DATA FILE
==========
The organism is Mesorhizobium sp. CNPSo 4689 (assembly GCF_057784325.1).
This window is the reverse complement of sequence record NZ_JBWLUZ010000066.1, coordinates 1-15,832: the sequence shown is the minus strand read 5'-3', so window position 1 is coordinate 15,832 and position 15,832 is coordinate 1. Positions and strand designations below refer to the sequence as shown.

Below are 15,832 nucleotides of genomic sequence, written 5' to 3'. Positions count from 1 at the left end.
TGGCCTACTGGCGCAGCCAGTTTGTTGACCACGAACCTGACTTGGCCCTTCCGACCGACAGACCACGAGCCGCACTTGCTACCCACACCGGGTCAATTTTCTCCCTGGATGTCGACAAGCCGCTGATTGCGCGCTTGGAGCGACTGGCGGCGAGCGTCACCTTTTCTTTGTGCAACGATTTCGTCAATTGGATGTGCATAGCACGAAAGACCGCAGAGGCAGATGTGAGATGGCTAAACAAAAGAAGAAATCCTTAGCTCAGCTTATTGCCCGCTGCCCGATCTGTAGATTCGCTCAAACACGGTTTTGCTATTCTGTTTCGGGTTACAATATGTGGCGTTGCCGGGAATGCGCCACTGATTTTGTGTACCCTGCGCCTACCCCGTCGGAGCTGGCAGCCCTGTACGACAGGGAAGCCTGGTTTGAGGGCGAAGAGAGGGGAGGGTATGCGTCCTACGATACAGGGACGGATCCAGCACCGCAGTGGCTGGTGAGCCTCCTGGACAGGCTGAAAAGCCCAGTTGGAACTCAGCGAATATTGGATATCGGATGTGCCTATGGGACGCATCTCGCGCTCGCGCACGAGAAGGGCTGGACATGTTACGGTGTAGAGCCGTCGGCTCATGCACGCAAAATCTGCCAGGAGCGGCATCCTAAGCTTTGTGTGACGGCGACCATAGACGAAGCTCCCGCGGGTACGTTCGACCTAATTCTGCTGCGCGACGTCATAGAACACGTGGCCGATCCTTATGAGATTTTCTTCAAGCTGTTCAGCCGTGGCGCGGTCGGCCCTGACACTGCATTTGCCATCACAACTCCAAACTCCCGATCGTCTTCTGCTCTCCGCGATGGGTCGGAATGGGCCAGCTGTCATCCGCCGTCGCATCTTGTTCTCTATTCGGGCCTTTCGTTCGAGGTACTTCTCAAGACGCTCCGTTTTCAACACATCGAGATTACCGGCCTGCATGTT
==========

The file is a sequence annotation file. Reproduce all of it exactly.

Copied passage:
The organism is Mesorhizobium sp. CNPSo 4689 (assembly GCF_057784325.1).
This window is the reverse complement of sequence record NZ_JBWLUZ010000066.1, coordinates 1-15,832: the sequence shown is the minus strand read 5'-3', so window position 1 is coordinate 15,832 and position 15,832 is coordinate 1. Positions and strand designations below refer to the sequence as shown.

Below are 15,832 nucleotides of genomic sequence, written 5' to 3'. Positions count from 1 at the left end.
TGGCCTACTGGCGCAGCCAGTTTGTTGACCACGAACCTGACTTGGCCCTTCCGACCGACAGACCACGAGCCGCACTTGCTACCCACACCGGGTCAATTTTCTCCCTGGATGTCGACAAGCCGCTGATTGCGCGCTTGGAGCGACTGGCGGCGAGCGTCACCTTTTCTTTGTGCAACGATTTCGTCAATTGGATGTGCATAGCACGAAAGACCGCAGAGGCAGATGTGAGATGGCTAAACAAAAGAAGAAATCCTTAGCTCAGCTTATTGCCCGCTGCCCGATCTGTAGATTCGCTCAAACACGGTTTTGCTATTCTGTTTCGGGTTACAATATGTGGCGTTGCCGGGAATGCGCCACTGATTTTGTGTACCCTGCGCCTACCCCGTCGGAGCTGGCAGCCCTGTACGACAGGGAAGCCTGGTTTGAGGGCGAAGAGAGGGGAGGGTATGCGTCCTACGATACAGGGACGGATCCAGCACCGCAGTGGCTGGTGAGCCTCCTGGACAGGCTGAAAAGCCCAGTTGGAACTCAGCGAATATTGGATATCGGATGTGCCTATGGGACGCATCTCGCGCTCGCGCACGAGAAGGGCTGGACATGTTACGGTGTAGAGCCGTCGGCTCATGCACGCAAAATCTGCCAGGAGCGGCATCCTAAGCTTTGTGTGACGGCGACCATAGACGAAGCTCCCGCGGGTACGTTCGACCTAATTCTGCTGCGCGACGTCATAGAACACGTGGCCGATCCTTATGAGATTTTCTTCAAGCTGTTCAGCCGTGGCGCGGTCGGCCCTGACACTGCATTTGCCATCACAACTCCAAACTCCCGATCGTCTTCTGCTCTCCGCGATGGGTCGGAATGGGCCAGCTGTCATCCGCCGTCGCATCTTGTTCTCTATTCGGGCCTTTCGTTCGAGGTACTTCTCAAGACGCTCCGTTTTCAACACATCGAGATTACCGGCCTGCATGTT